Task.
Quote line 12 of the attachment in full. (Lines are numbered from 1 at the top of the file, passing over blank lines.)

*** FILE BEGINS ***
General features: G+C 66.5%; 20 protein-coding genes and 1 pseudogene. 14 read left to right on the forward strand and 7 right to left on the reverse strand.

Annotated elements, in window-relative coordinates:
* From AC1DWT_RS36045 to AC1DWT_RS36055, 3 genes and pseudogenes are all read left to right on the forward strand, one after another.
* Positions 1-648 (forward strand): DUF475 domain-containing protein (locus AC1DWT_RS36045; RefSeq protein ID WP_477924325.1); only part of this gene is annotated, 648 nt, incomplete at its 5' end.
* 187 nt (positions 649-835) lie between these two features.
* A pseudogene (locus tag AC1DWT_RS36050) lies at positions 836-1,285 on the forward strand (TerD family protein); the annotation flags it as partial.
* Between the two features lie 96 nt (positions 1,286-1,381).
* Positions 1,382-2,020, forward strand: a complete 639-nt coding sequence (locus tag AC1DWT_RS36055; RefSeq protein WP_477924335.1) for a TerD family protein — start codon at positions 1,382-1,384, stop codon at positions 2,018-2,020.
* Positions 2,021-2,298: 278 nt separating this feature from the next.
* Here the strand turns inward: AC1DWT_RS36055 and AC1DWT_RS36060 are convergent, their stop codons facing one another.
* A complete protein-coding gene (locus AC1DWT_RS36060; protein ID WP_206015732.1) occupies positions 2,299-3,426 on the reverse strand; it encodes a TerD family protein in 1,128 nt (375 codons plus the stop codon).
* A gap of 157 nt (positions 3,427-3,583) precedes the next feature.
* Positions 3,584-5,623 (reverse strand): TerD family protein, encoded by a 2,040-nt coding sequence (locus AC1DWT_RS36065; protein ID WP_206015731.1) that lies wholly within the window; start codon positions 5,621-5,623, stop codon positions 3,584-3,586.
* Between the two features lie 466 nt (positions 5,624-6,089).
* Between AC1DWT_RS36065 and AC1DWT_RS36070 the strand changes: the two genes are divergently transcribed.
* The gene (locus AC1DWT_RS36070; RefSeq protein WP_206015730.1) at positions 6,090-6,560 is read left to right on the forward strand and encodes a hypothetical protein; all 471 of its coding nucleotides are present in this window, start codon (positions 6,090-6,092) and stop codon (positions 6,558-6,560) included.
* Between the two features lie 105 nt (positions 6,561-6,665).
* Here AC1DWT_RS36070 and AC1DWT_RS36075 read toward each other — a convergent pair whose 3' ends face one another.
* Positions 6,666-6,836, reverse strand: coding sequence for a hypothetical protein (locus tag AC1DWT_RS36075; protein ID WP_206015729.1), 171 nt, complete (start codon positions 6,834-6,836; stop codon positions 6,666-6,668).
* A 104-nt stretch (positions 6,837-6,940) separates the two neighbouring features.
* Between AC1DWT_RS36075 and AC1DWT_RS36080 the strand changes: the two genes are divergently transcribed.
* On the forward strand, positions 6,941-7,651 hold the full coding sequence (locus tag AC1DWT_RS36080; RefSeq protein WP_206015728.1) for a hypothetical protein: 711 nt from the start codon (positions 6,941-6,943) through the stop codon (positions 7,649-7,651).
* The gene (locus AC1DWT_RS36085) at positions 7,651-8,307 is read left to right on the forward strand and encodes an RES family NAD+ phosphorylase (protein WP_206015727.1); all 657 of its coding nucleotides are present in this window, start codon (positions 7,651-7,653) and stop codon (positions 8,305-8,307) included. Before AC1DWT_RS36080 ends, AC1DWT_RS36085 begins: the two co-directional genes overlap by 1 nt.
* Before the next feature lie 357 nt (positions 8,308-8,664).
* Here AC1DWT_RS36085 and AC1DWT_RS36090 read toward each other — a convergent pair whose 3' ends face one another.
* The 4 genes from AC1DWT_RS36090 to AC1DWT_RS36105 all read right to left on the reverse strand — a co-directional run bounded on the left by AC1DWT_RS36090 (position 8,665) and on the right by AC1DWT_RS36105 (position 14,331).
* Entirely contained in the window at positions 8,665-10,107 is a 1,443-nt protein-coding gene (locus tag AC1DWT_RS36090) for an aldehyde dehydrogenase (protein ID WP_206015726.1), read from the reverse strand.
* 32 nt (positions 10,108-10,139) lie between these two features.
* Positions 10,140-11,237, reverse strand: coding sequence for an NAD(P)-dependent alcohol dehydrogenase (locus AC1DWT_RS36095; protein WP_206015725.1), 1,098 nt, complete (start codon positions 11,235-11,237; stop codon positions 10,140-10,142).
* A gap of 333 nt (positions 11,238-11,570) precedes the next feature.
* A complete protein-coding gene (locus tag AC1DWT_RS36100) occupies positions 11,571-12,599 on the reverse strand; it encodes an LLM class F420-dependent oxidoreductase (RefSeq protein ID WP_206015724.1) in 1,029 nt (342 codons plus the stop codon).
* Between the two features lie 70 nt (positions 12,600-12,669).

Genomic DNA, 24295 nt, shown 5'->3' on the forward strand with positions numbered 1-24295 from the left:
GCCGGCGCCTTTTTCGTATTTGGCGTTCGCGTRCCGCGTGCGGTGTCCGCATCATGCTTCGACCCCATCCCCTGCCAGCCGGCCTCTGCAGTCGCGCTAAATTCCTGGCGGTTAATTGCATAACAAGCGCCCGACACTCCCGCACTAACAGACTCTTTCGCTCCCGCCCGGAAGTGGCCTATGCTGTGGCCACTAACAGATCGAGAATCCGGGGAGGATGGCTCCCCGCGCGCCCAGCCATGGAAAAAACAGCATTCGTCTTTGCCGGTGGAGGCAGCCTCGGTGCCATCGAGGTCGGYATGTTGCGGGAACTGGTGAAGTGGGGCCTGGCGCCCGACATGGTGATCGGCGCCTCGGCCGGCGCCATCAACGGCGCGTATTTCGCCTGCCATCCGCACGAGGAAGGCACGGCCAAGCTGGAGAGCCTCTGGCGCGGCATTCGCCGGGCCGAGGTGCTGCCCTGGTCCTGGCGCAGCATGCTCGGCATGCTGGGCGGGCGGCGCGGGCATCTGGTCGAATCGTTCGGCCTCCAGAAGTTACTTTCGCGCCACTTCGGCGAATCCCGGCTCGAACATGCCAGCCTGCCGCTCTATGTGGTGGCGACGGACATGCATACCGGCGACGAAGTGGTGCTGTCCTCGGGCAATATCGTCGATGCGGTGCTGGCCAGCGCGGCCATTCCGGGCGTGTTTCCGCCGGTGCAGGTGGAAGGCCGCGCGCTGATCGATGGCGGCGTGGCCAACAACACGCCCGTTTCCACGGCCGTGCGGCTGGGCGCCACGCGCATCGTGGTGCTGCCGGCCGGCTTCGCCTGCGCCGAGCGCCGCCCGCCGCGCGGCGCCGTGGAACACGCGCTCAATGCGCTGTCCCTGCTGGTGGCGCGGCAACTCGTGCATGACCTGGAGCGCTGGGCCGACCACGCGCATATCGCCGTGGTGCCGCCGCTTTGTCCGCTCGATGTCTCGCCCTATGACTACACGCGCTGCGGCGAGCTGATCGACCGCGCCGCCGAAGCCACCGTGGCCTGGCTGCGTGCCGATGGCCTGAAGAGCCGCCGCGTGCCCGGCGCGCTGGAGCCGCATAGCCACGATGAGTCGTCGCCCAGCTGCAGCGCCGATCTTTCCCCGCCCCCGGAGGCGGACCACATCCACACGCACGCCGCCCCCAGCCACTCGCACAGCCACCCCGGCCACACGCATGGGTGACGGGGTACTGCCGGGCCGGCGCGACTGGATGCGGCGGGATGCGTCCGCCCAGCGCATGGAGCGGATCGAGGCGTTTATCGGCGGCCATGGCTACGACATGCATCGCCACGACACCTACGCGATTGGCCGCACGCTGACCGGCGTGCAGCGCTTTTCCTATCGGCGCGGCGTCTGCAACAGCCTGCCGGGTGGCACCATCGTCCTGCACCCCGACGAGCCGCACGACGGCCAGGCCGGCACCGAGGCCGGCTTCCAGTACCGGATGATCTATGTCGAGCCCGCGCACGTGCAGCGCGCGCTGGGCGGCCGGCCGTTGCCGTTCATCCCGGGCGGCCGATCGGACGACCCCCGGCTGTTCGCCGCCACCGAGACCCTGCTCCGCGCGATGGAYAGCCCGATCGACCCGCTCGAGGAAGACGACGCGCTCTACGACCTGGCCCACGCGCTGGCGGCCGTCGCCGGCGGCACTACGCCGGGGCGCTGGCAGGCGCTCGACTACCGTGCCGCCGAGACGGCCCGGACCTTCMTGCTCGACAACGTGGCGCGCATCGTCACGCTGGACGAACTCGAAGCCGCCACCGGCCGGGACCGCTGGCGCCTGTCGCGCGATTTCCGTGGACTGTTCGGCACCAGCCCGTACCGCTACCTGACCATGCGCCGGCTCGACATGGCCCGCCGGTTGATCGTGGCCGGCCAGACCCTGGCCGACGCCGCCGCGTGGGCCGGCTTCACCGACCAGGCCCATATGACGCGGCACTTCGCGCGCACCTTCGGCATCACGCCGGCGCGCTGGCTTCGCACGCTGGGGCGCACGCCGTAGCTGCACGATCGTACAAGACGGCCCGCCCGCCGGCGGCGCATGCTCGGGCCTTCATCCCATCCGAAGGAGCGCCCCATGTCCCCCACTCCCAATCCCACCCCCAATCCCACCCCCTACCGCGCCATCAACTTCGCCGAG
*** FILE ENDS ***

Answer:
* A gap of 157 nt (positions 3,427-3,583) precedes the next feature.